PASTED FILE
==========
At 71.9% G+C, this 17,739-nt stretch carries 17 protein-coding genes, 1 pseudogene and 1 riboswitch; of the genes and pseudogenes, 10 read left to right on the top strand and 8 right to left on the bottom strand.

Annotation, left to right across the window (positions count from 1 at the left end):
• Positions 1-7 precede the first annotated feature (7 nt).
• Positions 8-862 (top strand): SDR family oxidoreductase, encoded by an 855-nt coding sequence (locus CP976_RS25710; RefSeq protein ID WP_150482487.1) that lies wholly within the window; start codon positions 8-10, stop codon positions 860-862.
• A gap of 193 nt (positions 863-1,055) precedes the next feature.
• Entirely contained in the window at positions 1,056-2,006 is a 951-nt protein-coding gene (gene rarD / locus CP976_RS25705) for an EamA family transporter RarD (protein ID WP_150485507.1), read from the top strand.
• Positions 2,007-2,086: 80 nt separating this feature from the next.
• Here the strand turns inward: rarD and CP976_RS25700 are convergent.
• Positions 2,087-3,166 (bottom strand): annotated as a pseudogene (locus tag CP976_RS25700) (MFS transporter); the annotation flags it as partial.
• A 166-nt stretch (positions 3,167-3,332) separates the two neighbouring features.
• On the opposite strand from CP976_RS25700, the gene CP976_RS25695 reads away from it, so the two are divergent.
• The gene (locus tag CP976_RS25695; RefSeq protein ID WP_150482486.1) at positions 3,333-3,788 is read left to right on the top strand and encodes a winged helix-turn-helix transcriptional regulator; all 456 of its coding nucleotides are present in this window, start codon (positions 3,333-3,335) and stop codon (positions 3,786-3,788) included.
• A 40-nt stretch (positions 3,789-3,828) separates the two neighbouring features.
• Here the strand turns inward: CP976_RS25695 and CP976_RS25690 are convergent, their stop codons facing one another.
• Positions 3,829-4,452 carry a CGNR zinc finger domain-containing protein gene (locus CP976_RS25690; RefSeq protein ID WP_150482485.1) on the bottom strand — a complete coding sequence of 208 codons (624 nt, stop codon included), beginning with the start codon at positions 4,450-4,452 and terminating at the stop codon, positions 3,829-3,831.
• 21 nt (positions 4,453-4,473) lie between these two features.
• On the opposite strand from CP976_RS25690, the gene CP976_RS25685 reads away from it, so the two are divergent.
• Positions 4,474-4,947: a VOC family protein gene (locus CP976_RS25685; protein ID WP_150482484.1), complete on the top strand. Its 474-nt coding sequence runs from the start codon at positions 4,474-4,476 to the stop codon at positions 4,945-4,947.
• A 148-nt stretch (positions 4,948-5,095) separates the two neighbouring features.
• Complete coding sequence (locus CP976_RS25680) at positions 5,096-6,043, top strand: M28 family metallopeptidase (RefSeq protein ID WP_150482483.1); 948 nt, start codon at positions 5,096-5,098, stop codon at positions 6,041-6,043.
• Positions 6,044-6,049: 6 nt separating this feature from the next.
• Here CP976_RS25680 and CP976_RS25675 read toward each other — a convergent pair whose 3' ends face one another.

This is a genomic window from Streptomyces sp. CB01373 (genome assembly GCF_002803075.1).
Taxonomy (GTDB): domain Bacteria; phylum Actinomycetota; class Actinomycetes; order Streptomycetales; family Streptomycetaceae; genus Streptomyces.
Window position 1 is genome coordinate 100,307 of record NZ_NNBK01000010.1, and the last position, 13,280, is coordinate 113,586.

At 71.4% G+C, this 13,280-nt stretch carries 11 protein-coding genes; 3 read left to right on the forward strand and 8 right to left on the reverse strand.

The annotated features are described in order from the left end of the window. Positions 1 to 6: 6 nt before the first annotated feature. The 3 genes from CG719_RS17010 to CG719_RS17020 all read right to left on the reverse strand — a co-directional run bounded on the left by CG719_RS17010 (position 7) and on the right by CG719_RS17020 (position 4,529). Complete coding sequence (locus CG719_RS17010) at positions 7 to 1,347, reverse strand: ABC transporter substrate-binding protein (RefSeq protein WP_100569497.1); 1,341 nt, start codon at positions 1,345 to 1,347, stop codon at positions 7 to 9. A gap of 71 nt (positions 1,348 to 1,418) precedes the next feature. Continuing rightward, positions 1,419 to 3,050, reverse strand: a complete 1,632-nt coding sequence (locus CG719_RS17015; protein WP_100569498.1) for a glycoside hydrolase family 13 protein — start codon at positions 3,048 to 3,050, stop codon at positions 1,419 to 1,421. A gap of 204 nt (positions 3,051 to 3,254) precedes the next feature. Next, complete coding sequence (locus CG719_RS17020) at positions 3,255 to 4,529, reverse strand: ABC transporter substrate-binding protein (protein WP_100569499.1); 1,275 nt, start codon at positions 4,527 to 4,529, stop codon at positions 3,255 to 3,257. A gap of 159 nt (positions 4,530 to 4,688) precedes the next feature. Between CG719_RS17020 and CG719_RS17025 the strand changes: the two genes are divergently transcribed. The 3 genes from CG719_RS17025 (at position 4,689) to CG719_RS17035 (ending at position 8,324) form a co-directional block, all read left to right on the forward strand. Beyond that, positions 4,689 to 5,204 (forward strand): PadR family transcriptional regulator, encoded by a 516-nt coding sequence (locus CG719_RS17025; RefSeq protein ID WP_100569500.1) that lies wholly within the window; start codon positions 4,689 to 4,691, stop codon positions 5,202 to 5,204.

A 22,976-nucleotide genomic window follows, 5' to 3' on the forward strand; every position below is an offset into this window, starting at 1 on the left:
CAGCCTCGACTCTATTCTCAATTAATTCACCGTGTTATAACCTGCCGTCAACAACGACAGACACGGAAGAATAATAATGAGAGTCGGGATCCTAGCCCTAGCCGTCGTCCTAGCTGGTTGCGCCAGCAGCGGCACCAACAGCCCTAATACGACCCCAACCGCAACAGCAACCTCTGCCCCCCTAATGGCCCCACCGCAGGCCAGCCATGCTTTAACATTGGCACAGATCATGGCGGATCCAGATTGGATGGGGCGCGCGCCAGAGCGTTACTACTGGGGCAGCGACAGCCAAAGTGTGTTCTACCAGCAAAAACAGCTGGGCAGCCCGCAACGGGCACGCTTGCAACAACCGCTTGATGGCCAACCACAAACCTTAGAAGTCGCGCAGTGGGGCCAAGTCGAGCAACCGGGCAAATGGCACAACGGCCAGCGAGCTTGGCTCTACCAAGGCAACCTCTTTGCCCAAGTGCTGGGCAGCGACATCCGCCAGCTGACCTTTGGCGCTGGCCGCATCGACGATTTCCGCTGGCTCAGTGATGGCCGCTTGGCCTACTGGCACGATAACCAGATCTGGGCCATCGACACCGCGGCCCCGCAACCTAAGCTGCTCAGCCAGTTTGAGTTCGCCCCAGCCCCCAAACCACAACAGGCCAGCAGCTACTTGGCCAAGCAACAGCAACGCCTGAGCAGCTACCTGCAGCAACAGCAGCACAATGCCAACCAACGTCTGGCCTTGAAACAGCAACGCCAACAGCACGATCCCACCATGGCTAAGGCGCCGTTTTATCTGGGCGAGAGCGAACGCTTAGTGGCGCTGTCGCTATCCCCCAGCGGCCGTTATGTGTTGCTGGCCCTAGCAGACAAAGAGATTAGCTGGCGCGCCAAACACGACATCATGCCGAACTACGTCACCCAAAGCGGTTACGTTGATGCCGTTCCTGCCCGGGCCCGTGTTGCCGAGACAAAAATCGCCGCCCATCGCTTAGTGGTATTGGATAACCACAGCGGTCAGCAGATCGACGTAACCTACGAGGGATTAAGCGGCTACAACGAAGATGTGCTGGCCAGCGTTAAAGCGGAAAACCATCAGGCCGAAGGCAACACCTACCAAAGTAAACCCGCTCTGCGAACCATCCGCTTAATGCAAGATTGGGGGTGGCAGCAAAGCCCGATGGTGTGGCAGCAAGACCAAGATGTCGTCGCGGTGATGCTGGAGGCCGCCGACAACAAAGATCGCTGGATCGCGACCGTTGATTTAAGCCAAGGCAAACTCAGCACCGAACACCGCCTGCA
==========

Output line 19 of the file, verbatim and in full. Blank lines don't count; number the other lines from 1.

• A 148-nt stretch (positions 4,948-5,095) separates the two neighbouring features.